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Entering the "Danger-Zone" to get just the right picture

For several weeks I had been thinking about a certain location on the Tyler, TX downtown square; a place that I thought would make an exceptional photo-op. The problem was, the photo "point-of-view" (POV) I wanted would require me to set my camera in the middle of the busy downtown brick-street — the "Danger-Zone."


And then there was the hour; the picture would require filtered early morning light.

At 6:00 am I made my way downtown. Fortunately, there were no cars parked along the street to clutter my picture. That would have been a deal killer, unless I was prepared to Photoshop cars out of the image (and I was not prepared to do that).


Now, I would have to dodge traffic to get my "brick-level-POV." I wondered to myself if a policeman happened around the corner, what kind of "loitering" ticket I might get. These are things we do to get the shot.


You might be asking, why shoot so low? I like this low POV because the brick streets are iconic for downtown Tyler. The "Tyler" marquee sign balances the photo and instantly sets the location for viewers. The morning sun bathing the front of the buildings was an added bonus.


As I photographer, I have learned a few things about candid images; really good pictures are often taken from unexpected angles. This same advice applies to parents when photographing their children. The temptation is to grab your phone or camera and from a standing position, shoot down on those smiling faces.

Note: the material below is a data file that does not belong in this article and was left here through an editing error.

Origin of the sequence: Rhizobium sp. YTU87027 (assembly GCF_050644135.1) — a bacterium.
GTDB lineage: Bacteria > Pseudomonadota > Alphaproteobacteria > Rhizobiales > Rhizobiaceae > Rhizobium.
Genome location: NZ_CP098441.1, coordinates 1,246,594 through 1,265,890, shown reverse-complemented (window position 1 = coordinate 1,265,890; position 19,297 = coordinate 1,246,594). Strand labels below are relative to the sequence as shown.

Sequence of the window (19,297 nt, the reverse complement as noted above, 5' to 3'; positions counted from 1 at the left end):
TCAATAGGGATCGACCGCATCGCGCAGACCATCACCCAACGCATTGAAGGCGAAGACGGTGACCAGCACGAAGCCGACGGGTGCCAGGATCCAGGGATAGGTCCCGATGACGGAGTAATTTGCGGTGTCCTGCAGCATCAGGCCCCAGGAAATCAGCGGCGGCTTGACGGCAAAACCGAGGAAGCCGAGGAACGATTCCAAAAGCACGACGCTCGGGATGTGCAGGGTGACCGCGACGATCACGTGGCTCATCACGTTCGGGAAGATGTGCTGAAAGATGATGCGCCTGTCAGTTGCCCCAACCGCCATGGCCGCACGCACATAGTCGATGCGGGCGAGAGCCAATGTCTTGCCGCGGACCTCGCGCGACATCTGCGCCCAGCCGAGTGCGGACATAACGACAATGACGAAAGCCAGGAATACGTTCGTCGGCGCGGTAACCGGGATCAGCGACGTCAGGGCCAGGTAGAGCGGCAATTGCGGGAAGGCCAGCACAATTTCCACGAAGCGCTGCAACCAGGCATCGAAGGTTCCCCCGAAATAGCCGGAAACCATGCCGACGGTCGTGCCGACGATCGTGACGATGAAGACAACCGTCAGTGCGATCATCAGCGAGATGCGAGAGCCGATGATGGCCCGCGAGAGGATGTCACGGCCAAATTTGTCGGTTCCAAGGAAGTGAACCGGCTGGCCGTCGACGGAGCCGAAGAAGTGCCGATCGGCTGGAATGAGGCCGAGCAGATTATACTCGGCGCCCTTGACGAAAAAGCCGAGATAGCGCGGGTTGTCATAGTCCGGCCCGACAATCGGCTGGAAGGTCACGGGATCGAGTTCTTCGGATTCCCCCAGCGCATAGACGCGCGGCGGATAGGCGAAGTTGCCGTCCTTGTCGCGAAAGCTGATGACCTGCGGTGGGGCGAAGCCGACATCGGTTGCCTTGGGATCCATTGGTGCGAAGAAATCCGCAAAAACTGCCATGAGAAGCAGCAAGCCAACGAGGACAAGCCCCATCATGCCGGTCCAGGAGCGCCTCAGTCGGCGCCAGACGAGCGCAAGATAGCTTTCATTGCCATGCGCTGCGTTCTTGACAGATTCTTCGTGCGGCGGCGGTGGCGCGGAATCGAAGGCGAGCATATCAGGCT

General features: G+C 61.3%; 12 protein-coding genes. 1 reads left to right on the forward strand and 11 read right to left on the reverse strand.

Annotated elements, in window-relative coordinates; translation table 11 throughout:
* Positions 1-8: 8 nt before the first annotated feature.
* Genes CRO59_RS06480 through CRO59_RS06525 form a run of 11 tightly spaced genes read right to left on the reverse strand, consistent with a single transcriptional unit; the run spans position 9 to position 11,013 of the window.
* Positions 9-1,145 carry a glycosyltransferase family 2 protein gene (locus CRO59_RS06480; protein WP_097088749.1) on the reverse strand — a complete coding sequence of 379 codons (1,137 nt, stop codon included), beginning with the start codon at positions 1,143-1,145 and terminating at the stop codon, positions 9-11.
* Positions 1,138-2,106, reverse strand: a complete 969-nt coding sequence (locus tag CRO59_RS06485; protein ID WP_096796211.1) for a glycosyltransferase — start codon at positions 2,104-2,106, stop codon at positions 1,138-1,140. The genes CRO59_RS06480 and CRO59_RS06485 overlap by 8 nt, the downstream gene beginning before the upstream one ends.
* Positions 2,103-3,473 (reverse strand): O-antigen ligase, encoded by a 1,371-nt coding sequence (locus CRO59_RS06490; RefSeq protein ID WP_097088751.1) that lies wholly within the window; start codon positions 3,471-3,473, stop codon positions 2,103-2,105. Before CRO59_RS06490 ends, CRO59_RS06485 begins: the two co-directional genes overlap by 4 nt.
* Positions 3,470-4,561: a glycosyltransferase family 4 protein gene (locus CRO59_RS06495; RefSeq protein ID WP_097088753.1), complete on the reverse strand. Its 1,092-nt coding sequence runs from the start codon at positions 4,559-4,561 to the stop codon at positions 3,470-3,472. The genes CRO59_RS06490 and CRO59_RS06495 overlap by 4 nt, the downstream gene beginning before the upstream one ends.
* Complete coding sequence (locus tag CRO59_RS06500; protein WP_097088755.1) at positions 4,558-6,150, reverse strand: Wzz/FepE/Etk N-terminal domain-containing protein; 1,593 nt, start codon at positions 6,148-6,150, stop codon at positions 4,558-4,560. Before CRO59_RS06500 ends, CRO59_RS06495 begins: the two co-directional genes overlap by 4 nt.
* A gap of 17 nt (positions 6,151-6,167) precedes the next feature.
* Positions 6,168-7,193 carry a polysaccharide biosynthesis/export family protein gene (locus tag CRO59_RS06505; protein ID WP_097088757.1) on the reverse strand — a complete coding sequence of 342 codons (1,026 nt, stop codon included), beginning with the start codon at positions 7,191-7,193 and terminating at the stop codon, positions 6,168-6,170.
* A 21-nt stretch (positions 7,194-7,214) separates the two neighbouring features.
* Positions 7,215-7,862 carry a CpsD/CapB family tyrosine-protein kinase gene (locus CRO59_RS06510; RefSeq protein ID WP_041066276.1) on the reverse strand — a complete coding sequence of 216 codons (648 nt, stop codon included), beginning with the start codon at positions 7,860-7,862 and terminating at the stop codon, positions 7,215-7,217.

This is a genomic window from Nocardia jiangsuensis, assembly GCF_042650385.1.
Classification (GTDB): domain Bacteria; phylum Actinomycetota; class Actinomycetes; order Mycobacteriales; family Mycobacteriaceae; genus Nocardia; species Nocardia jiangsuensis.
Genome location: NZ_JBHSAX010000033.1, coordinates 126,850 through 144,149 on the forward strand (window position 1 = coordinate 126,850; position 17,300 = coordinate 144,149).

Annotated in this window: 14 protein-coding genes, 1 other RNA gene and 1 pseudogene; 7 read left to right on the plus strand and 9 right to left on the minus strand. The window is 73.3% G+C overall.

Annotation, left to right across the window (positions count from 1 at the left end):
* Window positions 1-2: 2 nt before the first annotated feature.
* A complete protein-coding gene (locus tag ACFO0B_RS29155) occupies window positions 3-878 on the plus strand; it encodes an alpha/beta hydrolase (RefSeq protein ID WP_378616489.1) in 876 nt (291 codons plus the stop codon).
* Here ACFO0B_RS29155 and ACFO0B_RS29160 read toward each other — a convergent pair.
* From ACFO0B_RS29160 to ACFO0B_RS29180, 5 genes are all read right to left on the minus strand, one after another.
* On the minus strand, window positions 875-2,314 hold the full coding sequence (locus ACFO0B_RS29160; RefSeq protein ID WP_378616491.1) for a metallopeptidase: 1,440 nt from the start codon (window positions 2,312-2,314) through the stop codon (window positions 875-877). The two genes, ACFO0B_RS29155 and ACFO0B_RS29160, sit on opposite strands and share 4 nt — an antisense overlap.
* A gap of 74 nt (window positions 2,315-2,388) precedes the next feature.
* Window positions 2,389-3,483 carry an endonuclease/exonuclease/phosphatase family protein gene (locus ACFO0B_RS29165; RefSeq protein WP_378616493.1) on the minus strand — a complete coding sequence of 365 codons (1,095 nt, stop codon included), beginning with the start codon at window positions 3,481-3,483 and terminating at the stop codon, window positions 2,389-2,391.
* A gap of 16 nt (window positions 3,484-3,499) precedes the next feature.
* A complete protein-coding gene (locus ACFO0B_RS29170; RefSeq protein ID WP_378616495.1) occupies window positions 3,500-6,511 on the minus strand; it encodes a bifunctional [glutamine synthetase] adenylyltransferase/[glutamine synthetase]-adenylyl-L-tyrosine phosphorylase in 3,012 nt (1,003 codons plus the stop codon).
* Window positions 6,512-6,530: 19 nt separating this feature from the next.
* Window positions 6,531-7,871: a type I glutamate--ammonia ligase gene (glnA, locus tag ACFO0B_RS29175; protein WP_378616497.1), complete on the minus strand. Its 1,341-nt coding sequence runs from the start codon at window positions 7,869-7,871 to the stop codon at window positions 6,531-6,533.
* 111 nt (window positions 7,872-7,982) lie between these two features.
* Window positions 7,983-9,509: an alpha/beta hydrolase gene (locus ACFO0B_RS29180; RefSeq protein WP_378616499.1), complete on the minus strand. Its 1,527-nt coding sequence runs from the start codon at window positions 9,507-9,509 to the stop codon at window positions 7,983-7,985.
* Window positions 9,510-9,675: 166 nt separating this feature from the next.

But, that "looking down" angle is so expected. What if you got yourself down on "kid-level" and photograph your snaps from that POV. Changing your POV can make a huge difference in your family photos and create a "wow-factor" when you share your pictures.


While you are at it, watch your backgrounds. How many times have I brought a photo home and found a telephone pole growing out of the top of Aunt Harriett's head.


Okay, now for technical stuff. What were my settings for this downtown image. Before I share those numbers, remember, the early morning light was pretty scarce. Translated, that meant I needed to knock up my camera's ISO, use a more wide-open aperture and probably a slower shutter speed. Fortunately, I was able to rest my camera on the brick street and it acted like a tri-pod.


My settings:

ISO: 3200 (I used Topaz DeNoise AI to remove the high ISO noise in post-editing).

Shutter Speed: 1/60 second

f/stop: f/16 - I used a higher f/stop (smaller aperture hole) to lengthen my depth of field (sometimes called the focus plane) so that the bricks right in front of my camera and buildings in the background would all be in focus.

Lens Focal Length: 24mm (wide angle)


I used a Canon 5D SLR camera to make the picture, but this same shot can be photographed with a simple point-and-shoot camera or even a cell phone. To prove my point, below is a photo my son took one rainy night from almost the exact same spot. Creativity is not camera dependent for sure!

I hope you enjoyed this post and remember, change your perspective and go low!




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